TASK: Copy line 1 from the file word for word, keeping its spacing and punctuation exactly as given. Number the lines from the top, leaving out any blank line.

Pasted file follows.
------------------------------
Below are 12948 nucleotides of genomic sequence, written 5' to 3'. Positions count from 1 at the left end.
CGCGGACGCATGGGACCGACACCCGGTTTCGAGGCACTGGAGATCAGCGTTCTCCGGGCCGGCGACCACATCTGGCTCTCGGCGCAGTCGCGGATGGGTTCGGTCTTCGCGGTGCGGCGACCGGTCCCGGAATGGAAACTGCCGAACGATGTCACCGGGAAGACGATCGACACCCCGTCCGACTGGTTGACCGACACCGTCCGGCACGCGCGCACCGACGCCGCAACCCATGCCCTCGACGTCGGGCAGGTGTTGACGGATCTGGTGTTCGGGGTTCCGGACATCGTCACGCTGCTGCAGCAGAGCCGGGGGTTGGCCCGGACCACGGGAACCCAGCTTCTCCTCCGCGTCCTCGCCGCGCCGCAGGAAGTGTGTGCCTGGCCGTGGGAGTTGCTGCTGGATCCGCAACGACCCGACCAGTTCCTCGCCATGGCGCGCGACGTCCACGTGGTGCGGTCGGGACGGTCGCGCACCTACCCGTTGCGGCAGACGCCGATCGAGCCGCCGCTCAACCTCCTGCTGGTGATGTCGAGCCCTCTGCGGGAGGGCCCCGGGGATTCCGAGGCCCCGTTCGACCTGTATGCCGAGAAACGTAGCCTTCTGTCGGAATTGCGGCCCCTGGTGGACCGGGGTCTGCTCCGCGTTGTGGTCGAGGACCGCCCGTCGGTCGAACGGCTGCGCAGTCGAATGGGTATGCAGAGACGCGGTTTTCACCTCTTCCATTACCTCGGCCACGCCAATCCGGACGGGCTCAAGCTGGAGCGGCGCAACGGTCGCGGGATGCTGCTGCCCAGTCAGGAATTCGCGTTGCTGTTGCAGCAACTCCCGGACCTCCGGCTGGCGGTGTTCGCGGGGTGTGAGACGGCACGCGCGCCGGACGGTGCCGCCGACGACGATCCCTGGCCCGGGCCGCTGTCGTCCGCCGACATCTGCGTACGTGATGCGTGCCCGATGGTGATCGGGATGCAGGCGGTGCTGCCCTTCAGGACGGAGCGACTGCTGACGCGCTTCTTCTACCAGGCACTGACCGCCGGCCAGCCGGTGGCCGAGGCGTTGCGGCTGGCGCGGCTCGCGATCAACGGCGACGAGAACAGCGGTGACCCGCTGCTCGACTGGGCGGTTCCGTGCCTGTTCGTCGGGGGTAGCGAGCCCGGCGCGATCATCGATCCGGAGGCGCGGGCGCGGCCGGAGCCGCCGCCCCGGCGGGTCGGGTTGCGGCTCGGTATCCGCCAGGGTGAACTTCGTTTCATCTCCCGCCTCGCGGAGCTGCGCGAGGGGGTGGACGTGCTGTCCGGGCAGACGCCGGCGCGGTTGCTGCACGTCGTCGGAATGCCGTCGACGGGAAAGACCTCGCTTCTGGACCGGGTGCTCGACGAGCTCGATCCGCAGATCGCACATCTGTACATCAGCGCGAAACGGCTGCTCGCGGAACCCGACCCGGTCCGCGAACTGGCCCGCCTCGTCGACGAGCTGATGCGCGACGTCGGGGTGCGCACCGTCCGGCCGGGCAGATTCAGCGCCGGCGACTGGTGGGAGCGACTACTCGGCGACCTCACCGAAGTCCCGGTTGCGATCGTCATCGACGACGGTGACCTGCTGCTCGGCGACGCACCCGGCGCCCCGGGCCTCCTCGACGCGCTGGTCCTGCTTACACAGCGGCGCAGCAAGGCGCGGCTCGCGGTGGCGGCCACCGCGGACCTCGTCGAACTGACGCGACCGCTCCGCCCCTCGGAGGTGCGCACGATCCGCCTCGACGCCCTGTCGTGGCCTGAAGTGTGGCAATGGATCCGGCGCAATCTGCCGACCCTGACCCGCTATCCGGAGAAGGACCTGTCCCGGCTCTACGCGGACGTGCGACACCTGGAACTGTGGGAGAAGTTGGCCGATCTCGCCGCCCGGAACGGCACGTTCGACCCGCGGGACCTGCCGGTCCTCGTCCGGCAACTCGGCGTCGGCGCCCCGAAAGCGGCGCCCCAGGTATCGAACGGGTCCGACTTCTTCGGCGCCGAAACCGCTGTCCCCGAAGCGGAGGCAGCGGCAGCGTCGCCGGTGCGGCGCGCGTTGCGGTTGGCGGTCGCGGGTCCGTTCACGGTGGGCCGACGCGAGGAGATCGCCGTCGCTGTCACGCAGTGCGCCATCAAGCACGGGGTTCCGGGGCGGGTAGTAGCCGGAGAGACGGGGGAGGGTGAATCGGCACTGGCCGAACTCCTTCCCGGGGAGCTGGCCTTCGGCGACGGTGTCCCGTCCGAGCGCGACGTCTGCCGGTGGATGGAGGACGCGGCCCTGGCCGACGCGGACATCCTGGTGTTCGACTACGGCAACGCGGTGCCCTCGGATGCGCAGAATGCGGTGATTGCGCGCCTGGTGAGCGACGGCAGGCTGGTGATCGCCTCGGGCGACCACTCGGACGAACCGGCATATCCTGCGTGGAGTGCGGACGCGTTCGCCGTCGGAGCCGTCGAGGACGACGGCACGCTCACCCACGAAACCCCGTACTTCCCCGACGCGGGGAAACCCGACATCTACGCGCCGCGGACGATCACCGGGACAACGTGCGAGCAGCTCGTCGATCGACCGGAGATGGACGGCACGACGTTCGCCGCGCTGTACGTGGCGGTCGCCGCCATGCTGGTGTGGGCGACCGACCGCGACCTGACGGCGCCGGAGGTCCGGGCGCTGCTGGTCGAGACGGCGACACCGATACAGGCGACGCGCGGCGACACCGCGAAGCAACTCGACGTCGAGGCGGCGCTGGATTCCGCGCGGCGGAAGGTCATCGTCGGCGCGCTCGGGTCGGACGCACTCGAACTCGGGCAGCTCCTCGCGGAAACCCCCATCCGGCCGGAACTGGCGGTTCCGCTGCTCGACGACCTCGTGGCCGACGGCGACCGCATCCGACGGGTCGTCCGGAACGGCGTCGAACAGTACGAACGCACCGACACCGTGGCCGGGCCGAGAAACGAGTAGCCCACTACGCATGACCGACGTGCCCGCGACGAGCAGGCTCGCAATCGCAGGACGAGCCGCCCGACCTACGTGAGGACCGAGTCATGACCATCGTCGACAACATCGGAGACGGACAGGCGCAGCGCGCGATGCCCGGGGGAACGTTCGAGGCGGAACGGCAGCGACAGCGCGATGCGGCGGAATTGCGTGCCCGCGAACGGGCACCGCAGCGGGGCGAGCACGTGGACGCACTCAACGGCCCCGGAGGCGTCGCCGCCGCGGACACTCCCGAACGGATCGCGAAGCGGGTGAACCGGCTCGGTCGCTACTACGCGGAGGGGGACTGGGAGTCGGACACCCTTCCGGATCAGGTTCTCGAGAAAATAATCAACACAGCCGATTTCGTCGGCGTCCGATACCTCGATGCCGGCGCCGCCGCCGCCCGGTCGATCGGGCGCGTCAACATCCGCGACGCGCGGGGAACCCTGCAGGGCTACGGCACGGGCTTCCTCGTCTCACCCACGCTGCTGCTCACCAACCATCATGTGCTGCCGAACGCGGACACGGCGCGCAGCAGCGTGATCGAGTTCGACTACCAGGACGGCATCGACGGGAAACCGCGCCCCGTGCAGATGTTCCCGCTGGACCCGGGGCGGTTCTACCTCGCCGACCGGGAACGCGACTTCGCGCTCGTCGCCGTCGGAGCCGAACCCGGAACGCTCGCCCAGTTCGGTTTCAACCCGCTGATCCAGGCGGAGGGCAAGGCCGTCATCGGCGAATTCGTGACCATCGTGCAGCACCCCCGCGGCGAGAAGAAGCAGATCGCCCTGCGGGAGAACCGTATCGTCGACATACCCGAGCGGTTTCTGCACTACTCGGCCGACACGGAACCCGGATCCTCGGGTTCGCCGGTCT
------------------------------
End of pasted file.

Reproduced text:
Below are 12948 nucleotides of genomic sequence, written 5' to 3'. Positions count from 1 at the left end.